HARRISBURG — Democratic Gov. Tom Wolf’s election-year budget plan unveiled Tuesday will renew battles with the Republican-controlled Legislature over imposing a tax on Marcellus Shale natural gas and increasing the minimum wage.
Wolf’s budget plan, his fourth and final first-term proposal, would boost spending by about $1 billion, or 3 percent, to $33 billion for the fiscal year beginning July 1. The higher spending would go toward public schools, skills training, pension obligations, prison costs and social services for children, the elderly and disabled.
The budget holds the line or delivers small increases for many services and agencies.
Wolf, who is seeking a second term in November’s election, will count on an improving fiscal picture — potentially aided by December’s federal tax overhaul law — to pave a smoother budget process after three years dominated by protracted partisan stalemates over how to plug gaping deficits.
HARRISBURG — Highlights of Pennsylvania Gov. Tom Wolf’s spending plan for the 2018-19 budget…
In an 18-minute speech to a joint session of the state House and Senate in the Capitol, Wolf, who briefly donned a Philadelphia Eagles cap, reeled off a list of his perceived accomplishments in office. But he also nodded to his battles with the Legislature’s Republican majorities, which have rejected billions of dollars in tax increases sought by Wolf and forced him to adopt more austerity in budget-making.
“Sometimes, we’ve worked our way to a compromise. Sometimes I’ve been forced to move forward on my own,” Wolf said. “We still have a lot of work to do.”
Wolf will not seek an increase in sales or income taxes, but the new budget plan would rely on about $250 million from a new Marcellus Shale tax — Wolf’s fourth straight attempt to impose one — and $100 million in savings in human services programs that administration officials say would come from reduced demand because of an increase in the minimum wage.
Wolf wants to raise the minimum wage to $12 an hour, which would be the nation’s highest state-level wage in 2018, up from the federal minimum of $7.25.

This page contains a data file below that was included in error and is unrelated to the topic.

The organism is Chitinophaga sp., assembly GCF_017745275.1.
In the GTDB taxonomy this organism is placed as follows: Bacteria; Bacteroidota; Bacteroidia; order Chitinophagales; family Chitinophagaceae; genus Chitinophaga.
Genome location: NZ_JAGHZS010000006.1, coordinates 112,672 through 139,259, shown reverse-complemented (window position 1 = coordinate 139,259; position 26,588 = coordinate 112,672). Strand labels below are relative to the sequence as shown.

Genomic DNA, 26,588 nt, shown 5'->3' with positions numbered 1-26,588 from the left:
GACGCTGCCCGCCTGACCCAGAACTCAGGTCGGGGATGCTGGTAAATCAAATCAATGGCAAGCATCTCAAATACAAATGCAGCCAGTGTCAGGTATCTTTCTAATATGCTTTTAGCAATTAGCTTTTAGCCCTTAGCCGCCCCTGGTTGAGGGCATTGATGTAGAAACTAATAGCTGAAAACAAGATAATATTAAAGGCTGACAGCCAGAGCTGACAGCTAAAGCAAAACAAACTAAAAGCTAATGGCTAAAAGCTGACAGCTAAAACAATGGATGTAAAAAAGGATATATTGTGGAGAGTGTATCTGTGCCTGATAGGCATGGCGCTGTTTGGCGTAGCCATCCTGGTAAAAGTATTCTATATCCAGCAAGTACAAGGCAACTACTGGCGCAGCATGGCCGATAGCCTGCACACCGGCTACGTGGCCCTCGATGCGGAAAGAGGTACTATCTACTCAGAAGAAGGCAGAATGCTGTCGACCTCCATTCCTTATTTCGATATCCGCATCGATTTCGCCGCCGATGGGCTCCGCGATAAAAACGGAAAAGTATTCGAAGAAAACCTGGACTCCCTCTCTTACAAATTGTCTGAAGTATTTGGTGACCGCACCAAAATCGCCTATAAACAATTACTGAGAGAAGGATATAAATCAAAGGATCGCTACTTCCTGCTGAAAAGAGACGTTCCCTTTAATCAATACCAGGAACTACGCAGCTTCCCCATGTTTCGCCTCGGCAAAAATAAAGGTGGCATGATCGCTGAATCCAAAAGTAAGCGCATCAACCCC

Republicans pushed back on Wolf’s proposal for a Marcellus Shale tax and a $1 billion spending increase.
“Our governor seems to have an insatiable appetite for spending and taxes,” said state Rep. Stephen Bloom, who represents Cumberland County. “His job-killing energy tax proposal is terrible for Pennsylvania consumers and job creators. We have been successful in fighting off Gov. Wolf’s reckless tax-and-spend agenda for the past three years, and I remain committed to doing so again this year. I will continue to advocate for fiscally responsible alternatives that spend within our means and prioritize our hard-working taxpayers.”
House Majority Leader Dave Reed, R-Indiana, said he likes the idea of Wolf’s proposal for more money for computer and industrial education, but he also said Wolf’s spending proposal — made to look smaller by moving some Medicaid costs out of the state’s main bank account — contains questionable components that will lead to tax increases in the future.
Senate Majority Leader Jake Corman, R-Centre, said he’s disappointed Wolf didn’t propose more money for state related universities — like his hometown Penn State — and community colleges, but also said he doesn’t expect the budget to get any new sources of money.
“We will have to roll up our sleeves and reduce the spend,” Corman said.
Three weeks of budget hearings begin Feb. 20.
Wolf projects no deficit next year, although independent analysts have cast doubt on the administration’s contention that Pennsylvania’s entrenched post-recession deficit is gone. Wolf’s proposal comes on the heels of a budget agreement last fall that relied heavily on borrowing and other one-time cash maneuvers to backfill Pennsylvania’s biggest shortfall since the recession.
Wolf’s budget projects an expansion of lottery games, approved by lawmakers last October, to allow keno and virtual sports games in bars and lottery games online.
Wolf also will make a second request for municipalities to start paying a $25 per-person fee for the state police coverage they receive, a total of $63 million a year. Like a Marcellus Shale tax and a minimum wage increase, the state police fee has been blocked by Republican lawmakers. In the meantime, the state police budget still will rely heavily on highway construction and safety dollars paid by motorists.
Imposing a natural gas tax, Wolf told lawmakers, would put Pennsylvania on par with other major gas-producing states whose severance taxes are largely footed by out-of-state consumers.
“When we fill up our cars or heat our homes, we’re paying for Alaska’s schools or Texas’ roads,” Wolf said. “And I don’t know about you, but I don’t remember ever getting a thank you note from any of the taxpayers in either Texas or Alaska.”
Wolf will seek an increase for programs to help high schools and colleges teach high-demand computer and industrial skills. That, he said, would “help make Pennsylvania a better place to learn, a better place to work and a better place to do business.
Wolf touted Philadelphia and Pittsburgh landing on the short list for Amazon’s second headquarters and said businesses don’t come to states that don’t invest in schools, skills training and transportation infrastructure.
“We’re doing all of these things, and I am hopeful Amazon will come here, build here and expand here,” Wolf said.